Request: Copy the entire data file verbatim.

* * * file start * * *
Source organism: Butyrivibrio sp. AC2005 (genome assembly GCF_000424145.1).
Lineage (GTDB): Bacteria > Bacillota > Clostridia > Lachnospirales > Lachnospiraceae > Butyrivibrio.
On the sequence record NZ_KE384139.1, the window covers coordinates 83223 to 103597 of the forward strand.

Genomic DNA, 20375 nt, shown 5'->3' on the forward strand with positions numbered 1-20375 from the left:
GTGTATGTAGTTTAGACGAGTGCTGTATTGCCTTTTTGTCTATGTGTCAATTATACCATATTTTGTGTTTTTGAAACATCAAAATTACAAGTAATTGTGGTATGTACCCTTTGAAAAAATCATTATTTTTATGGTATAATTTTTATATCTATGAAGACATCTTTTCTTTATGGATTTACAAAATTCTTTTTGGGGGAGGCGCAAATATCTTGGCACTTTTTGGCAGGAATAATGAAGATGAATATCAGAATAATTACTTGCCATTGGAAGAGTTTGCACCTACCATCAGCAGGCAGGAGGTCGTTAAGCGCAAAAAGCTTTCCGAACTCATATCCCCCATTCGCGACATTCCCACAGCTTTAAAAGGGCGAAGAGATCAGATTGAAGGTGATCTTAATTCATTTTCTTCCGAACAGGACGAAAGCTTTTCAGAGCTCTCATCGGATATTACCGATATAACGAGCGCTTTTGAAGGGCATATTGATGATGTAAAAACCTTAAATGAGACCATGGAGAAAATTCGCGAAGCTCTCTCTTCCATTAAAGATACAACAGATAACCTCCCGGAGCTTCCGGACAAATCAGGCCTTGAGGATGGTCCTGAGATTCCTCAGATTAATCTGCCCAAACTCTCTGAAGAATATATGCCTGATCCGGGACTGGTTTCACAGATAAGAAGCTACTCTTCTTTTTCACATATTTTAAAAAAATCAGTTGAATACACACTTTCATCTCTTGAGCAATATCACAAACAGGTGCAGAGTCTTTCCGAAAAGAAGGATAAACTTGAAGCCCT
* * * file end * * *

Source organism: Butyrivibrio sp. AC2005 (genome assembly GCF_000424145.1).
Lineage (GTDB): Bacteria > Bacillota > Clostridia > Lachnospirales > Lachnospiraceae > Butyrivibrio.
On the sequence record NZ_KE384139.1, the window covers coordinates 83223 to 103597 of the forward strand.

Genomic DNA, 20375 nt, shown 5'->3' on the forward strand with positions numbered 1-20375 from the left:
GTGTATGTAGTTTAGACGAGTGCTGTATTGCCTTTTTGTCTATGTGTCAATTATACCATATTTTGTGTTTTTGAAACATCAAAATTACAAGTAATTGTGGTATGTACCCTTTGAAAAAATCATTATTTTTATGGTATAATTTTTATATCTATGAAGACATCTTTTCTTTATGGATTTACAAAATTCTTTTTGGGGGAGGCGCAAATATCTTGGCACTTTTTGGCAGGAATAATGAAGATGAATATCAGAATAATTACTTGCCATTGGAAGAGTTTGCACCTACCATCAGCAGGCAGGAGGTCGTTAAGCGCAAAAAGCTTTCCGAACTCATATCCCCCATTCGCGACATTCCCACAGCTTTAAAAGGGCGAAGAGATCAGATTGAAGGTGATCTTAATTCATTTTCTTCCGAACAGGACGAAAGCTTTTCAGAGCTCTCATCGGATATTACCGATATAACGAGCGCTTTTGAAGGGCATATTGATGATGTAAAAACCTTAAATGAGACCATGGAGAAAATTCGCGAAGCTCTCTCTTCCATTAAAGATACAACAGATAACCTCCCGGAGCTTCCGGACAAATCAGGCCTTGAGGATGGTCCTGAGATTCCTCAGATTAATCTGCCCAAACTCTCTGAAGAATATATGCCTGATCCGGGACTGGTTTCACAGATAAGAAGCTACTCTTCTTTTTCACATATTTTAAAAAAATCAGTTGAATACACACTTTCATCTCTTGAGCAATATCACAAACAGGTGCAGAGTCTTTCCGAAAAGAAGGATAAACTTGAAGCCCT